In the run up to our Checkatrade Trophy Final, we have invited our crack (not crap) team of ALS writers to recount their favourite Magic Wembley Moments, or should that be tragic? Here's Ian Mole's' take on our 1973 FA Cup win…
The train to Wembley Central was packed with our fans and as my two mates and I got off there everyone burst out into a loud chant of “SUN-DER-LAND! SUN-DER-LAND!” as we shuffled along the platform. On the way to the stadium the Sunderland team coach passed us and a few of them pointed at us as we went doolally on the pavement. We had no tickets for the game and our plan was to attempt to get some but if we failed, then we'd watch the game on the telly at mate's flat in Wembley. At the stadium itself we had no luck and as newspaper headlines that morning had talked about tickets being sold for £120 (the face value was £4) our hopes of getting one rapidly faded. Time had whizzed away and it was close to 2.50 when my mate asked me to wait for him while he went to the bog. I knew that I was going to miss the beginning of the match on the telly as we'd allowed the time to pass without making a move but suddenly I received a tremendous stroke of luck. A passing guy said to me, “Have you got a ticket?” “You must be joking!” I replied, assuming that he wanted to buy one. He then uttered two beautiful words, “Eight quid.”
I managed to recover my senses in time to offer him £5 and we settled for £6. He was no tout and presumably had come by a ticket and thought he could make a bob or two. Anyway, I rapidly said goodbye to my two equally-stunned and no doubt envious mates as I hurried towards the turnstile. I was too numb to look at the numbers on the ticket but friendly stewards guided me to my seat and I got there just as the teams were being introduced to the Duke of Kent. As it turned out I was even luckier to have a seat right on the line where Porterfield scored the winner and Monty made his amazing double save.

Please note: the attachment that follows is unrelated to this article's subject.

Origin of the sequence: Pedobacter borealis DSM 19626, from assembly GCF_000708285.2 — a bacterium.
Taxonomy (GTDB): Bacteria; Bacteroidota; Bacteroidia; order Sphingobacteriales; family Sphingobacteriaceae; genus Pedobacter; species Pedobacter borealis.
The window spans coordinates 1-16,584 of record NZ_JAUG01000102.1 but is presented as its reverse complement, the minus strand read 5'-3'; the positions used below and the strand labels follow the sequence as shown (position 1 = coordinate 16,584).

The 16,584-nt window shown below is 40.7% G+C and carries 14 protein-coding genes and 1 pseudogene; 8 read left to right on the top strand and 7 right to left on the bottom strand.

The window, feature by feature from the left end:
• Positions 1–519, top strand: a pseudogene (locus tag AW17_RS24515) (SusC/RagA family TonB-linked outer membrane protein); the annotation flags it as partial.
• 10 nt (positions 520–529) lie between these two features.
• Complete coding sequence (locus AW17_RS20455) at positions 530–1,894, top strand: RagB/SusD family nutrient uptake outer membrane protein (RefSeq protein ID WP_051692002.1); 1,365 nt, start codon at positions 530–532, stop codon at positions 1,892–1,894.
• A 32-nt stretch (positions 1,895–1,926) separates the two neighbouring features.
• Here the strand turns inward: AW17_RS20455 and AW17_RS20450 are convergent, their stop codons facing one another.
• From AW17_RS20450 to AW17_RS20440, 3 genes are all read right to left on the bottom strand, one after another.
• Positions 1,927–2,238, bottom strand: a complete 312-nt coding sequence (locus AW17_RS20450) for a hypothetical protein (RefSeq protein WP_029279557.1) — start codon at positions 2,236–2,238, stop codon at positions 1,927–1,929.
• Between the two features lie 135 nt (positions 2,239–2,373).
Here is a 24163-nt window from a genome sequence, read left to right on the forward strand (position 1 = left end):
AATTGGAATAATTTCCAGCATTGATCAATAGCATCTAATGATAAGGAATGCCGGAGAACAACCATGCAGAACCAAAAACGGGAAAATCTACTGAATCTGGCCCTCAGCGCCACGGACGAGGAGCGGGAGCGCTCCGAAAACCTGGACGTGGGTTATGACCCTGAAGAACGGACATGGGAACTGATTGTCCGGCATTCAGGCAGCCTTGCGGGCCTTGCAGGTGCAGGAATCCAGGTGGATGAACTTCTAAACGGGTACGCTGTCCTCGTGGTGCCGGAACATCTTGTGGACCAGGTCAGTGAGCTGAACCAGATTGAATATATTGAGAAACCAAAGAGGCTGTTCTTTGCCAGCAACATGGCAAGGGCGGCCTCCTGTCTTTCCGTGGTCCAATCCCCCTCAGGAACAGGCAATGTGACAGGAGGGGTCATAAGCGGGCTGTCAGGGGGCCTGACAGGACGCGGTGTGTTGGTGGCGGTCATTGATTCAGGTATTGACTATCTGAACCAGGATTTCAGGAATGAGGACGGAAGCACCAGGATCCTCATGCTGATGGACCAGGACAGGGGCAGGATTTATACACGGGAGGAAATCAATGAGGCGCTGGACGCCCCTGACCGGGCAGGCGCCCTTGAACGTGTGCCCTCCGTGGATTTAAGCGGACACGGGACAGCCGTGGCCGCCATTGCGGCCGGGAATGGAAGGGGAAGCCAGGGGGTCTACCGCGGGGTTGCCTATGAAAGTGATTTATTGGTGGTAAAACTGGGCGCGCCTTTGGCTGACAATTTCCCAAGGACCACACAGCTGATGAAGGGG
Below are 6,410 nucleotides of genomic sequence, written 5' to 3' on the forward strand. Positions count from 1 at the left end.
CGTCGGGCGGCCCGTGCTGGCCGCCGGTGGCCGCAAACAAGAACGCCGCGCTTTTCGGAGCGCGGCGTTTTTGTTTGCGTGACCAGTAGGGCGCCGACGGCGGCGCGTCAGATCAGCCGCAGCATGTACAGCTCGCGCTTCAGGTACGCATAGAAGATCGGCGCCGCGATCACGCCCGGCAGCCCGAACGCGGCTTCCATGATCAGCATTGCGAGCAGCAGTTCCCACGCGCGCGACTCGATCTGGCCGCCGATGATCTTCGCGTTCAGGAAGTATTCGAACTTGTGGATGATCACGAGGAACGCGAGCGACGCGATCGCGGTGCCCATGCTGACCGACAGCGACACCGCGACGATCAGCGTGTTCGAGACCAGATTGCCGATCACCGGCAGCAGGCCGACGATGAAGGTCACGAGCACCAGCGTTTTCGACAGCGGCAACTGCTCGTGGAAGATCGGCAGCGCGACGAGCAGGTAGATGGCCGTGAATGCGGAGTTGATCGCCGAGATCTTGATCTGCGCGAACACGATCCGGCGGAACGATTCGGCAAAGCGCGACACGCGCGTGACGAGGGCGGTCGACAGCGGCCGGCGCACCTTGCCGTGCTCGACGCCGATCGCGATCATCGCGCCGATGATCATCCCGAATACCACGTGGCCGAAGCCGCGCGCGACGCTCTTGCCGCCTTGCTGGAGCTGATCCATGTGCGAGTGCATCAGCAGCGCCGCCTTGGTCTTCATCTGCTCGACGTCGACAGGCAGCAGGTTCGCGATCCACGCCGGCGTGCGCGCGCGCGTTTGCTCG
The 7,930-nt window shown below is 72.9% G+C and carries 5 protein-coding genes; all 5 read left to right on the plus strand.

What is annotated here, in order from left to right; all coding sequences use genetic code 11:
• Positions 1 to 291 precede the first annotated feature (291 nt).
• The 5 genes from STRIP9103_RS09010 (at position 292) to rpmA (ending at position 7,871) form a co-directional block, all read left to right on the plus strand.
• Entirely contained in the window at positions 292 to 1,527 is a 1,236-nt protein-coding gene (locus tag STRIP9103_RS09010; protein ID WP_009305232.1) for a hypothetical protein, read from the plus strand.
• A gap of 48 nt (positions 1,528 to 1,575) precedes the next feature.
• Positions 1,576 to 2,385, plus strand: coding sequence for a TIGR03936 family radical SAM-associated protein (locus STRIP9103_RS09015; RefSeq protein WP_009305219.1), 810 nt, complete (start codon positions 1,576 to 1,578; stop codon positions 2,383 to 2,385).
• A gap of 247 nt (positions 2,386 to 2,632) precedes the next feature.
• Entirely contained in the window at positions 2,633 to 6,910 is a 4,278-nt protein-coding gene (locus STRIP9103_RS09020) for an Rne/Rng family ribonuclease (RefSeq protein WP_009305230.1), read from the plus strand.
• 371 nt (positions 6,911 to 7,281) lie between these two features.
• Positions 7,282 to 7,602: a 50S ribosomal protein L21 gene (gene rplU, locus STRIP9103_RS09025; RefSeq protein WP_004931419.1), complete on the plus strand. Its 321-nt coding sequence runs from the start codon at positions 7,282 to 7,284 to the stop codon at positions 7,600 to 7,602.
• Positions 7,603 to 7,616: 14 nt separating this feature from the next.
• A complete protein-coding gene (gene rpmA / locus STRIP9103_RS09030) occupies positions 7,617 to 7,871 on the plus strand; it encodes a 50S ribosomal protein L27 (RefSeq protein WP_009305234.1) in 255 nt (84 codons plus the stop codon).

We all know what happened in the match but I doubt if I'll ever tire of watching replays of it. I thought that final whistle would never blow but when it did I saw Stokoe hurtle from the dugout to embrace Monty and whenever I see photos of that, it brings tears to my eyes. Next thing, everyone was on their seats singing 'Blaydon Races' (this was when we called ourselves Geordies by the way) and the roaring continued unabated as the Cup was presented and the team did its lap of honour. I couldn't actually see the presentation of the Cup but after the day I'd had I couldn't complain.
I finally got the train back to Euston Station and as I walked along Euston Road a bus passed me and the conductor shouted to someone as he pointed at me, “There's one of them!” That summed up how fantastic that day was. I was one of the chosen ones and everyone connected with Sunderland felt special. Of course such euphoria doesn't last forever but nothing can change the magic of that day and the whole build-up to it.